News & Blogs

During this Year’s Medicare Open Enrollment, Don’t Assume AARP Has Your Best Interests in Mind

Millions of seniors are considering their options during this year’s Medicare open enrollment period, which is underway through December 7. Before making this important decision, though, seniors should do their research. This is especially true if they are considering an AARP-promoted Medicare Advantage or Medigap plan.

Currently, AARP maintains an exclusive relationship with UnitedHealthcare (UHC)—meaning they only sell plans carried by that insurance giant. However, these plans are overpriced when purchased through AARP. So why, then, does the AARP continue to promote costly insurance to seniors?

Commitment to Seniors’ newly updated report on the AARP and UnitedHealth Group, the nation’s largest health insurer, points to a disappointing answer. The report details how AARP receives a 4.95% royalty from United Health Group on every plan marketed and sold to AARP members—to the tune of hundreds of millions of dollars per year. The report explains:

“[AARP] embeds ‘royalty fees’ within the premium of those who purchase Medicare supplemental policies… effectively overcharging seniors to fund AARP’s own operations. AARP’s revenue from these sales, and from UnitedHealth, which licenses AARP-branded Medigap and Medicare Advantage coverage, has grown year after year. Since 2007, the organization has received an estimated $6.7 billion tax-free in revenue from UnitedHealth.”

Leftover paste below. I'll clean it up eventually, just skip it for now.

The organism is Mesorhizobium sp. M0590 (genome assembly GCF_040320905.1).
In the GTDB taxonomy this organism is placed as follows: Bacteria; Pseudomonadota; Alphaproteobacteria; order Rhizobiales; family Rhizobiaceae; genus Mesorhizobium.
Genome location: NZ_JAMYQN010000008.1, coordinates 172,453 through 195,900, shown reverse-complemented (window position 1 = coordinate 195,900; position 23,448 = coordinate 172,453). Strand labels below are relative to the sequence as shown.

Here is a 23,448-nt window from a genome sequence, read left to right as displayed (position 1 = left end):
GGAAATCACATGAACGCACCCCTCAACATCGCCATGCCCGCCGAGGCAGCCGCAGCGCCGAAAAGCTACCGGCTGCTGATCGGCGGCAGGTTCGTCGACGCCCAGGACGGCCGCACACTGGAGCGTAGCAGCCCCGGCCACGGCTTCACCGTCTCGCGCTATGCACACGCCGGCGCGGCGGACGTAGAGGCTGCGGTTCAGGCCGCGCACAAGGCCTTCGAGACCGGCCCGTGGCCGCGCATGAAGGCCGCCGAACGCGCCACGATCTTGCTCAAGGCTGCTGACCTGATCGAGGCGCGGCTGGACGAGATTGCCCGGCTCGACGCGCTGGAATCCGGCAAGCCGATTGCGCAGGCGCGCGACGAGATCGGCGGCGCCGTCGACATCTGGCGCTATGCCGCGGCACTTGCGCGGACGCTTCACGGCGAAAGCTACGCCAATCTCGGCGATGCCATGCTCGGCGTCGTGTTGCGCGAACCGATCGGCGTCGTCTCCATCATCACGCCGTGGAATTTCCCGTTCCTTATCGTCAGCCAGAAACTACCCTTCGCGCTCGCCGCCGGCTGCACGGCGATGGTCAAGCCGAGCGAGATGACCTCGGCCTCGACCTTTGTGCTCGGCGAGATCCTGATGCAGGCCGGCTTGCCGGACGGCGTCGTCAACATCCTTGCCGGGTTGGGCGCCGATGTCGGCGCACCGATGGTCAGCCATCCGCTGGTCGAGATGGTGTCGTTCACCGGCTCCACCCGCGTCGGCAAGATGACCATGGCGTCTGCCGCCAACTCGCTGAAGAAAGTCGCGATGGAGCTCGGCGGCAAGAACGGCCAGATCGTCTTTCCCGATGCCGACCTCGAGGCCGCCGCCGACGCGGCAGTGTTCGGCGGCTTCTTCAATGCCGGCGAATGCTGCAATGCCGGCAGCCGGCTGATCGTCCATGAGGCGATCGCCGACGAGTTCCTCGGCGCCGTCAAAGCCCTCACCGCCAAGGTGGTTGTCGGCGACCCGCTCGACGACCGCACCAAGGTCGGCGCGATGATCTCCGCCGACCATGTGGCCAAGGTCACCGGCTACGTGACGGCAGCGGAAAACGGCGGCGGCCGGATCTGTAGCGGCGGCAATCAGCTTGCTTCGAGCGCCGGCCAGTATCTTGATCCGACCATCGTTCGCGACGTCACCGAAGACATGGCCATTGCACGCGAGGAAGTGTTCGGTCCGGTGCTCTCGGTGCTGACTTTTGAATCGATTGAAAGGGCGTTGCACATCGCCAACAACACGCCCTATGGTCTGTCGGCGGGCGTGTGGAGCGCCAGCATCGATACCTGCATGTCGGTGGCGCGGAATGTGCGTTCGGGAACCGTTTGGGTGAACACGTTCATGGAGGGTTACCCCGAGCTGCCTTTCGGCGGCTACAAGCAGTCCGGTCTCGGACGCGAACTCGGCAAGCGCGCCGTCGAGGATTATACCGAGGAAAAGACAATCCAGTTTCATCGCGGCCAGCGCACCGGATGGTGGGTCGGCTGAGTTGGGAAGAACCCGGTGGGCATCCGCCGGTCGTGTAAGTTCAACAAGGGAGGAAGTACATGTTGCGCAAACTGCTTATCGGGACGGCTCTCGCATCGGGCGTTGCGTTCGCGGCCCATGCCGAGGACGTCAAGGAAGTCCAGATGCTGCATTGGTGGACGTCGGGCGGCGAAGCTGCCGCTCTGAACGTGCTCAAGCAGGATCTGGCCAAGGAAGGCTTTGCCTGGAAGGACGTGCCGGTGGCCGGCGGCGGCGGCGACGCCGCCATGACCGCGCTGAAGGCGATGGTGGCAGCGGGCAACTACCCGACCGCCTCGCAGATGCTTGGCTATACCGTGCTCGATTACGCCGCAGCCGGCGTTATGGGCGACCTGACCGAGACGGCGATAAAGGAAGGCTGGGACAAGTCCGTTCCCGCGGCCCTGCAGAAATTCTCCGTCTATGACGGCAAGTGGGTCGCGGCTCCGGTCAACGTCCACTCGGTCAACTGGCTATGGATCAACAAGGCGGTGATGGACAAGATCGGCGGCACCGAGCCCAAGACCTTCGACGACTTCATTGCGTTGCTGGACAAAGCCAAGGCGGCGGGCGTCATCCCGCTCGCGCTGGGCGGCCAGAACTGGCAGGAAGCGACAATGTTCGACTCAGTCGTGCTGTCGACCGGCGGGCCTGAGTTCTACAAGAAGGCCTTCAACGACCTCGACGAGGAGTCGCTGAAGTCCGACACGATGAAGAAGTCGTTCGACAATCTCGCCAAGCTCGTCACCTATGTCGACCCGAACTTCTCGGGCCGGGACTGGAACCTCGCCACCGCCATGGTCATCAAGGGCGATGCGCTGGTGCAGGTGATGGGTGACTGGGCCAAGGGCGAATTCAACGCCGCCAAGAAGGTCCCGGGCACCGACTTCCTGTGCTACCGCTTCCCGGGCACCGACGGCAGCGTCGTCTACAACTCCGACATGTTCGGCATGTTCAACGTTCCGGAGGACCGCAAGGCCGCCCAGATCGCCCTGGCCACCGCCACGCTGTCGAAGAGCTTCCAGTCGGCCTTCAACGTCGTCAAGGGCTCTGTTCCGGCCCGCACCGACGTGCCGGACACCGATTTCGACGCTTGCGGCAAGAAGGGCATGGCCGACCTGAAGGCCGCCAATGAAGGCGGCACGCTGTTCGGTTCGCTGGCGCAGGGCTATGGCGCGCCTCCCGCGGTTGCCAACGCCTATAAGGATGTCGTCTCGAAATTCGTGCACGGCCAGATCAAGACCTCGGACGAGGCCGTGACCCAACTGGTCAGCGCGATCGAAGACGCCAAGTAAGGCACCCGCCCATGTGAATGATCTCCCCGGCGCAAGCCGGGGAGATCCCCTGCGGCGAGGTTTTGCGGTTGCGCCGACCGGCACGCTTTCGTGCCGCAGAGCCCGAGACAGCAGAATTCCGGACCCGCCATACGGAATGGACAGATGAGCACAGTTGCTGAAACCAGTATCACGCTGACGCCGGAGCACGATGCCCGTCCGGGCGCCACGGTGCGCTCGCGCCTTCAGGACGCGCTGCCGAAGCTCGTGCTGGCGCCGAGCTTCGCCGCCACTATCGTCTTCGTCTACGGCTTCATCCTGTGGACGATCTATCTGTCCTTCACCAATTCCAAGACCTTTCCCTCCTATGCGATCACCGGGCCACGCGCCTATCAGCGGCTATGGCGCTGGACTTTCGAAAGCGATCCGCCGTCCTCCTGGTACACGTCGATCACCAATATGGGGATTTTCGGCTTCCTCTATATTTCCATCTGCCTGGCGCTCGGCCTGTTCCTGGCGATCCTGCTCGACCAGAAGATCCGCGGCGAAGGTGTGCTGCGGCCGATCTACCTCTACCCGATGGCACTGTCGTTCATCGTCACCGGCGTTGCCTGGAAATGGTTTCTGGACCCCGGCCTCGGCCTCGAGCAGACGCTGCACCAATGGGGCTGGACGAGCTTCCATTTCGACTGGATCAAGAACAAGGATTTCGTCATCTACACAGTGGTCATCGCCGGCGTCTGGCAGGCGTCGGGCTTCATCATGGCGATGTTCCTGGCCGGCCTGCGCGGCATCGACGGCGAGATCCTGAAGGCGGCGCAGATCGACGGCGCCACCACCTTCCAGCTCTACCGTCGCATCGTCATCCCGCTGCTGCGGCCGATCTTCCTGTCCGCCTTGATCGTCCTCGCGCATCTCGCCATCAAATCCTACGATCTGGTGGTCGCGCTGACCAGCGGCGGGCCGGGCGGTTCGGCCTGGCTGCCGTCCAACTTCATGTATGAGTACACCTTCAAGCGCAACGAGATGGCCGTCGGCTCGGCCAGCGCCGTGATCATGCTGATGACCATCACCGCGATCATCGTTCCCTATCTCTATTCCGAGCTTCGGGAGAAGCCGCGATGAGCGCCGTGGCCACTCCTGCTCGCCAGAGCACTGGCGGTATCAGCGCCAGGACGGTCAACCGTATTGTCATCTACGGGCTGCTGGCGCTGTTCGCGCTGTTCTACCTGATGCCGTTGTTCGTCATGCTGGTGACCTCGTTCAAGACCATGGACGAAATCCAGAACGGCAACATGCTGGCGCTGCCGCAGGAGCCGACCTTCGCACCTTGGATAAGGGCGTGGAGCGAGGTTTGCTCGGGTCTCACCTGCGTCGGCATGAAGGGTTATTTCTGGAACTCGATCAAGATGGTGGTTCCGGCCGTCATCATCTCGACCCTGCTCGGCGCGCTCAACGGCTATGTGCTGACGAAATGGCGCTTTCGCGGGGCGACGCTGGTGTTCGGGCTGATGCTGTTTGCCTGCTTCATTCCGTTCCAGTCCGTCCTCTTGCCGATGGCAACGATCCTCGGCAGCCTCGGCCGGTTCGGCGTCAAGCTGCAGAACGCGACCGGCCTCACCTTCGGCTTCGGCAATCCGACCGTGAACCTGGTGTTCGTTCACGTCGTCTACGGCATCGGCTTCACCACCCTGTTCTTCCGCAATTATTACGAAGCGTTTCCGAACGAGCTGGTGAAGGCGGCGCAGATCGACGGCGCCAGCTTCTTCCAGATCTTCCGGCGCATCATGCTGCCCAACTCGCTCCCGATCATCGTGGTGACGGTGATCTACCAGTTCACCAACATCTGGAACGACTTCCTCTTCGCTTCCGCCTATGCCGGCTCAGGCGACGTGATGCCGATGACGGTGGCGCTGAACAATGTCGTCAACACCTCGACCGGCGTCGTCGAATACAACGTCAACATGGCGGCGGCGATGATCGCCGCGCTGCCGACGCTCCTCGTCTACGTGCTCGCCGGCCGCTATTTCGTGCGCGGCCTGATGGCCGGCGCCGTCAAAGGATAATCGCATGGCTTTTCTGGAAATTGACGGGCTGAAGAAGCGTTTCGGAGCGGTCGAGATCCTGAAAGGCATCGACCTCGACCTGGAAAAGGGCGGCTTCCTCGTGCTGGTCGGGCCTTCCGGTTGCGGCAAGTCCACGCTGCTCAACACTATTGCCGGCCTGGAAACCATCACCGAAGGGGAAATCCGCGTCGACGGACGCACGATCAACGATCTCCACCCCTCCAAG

Seniors have the option to buy the same—or better—plans without the “finder’s fee.” AARP and its corporate sponsor have a long history of putting the interests of seniors behind those of their own bottom lines. For example, AARP has opposed Medicare reforms that would have applied large discounts to seniors’ prescription drug costs, which seniors would have received directly at the pharmacy counter. Moreover, the supposed “senior advocacy” organization supports socialist-style price controls which inevitably lead to access restrictions for certain medications like those used to treat Alzheimer’s and cancer.

With policy positions like these, it’s no wonder that AARP has been forced to admit in court filings that it doesn’t need to “act with the interest of [its members] in mind.” Expanding on that, the organization’s attorneys wrote, “The relationship between a member and a membership organization is not one of ‘trust or confidence’ that creates a fiduciary duty,” and that membership “does not ‘transcend an ordinary business’ relationship.”

Navigating the many choices and bureaucrat-speak involved in your Medicare plan can be daunting, and it is understandable that seniors would look for advice from a well-known seniors’ advocacy organization. However, seniors should know the unfortunate truth that what AARP is really advocating for seems to be its own bottom line – and that of its Big Insurance financial backer.

AARP advocates for who?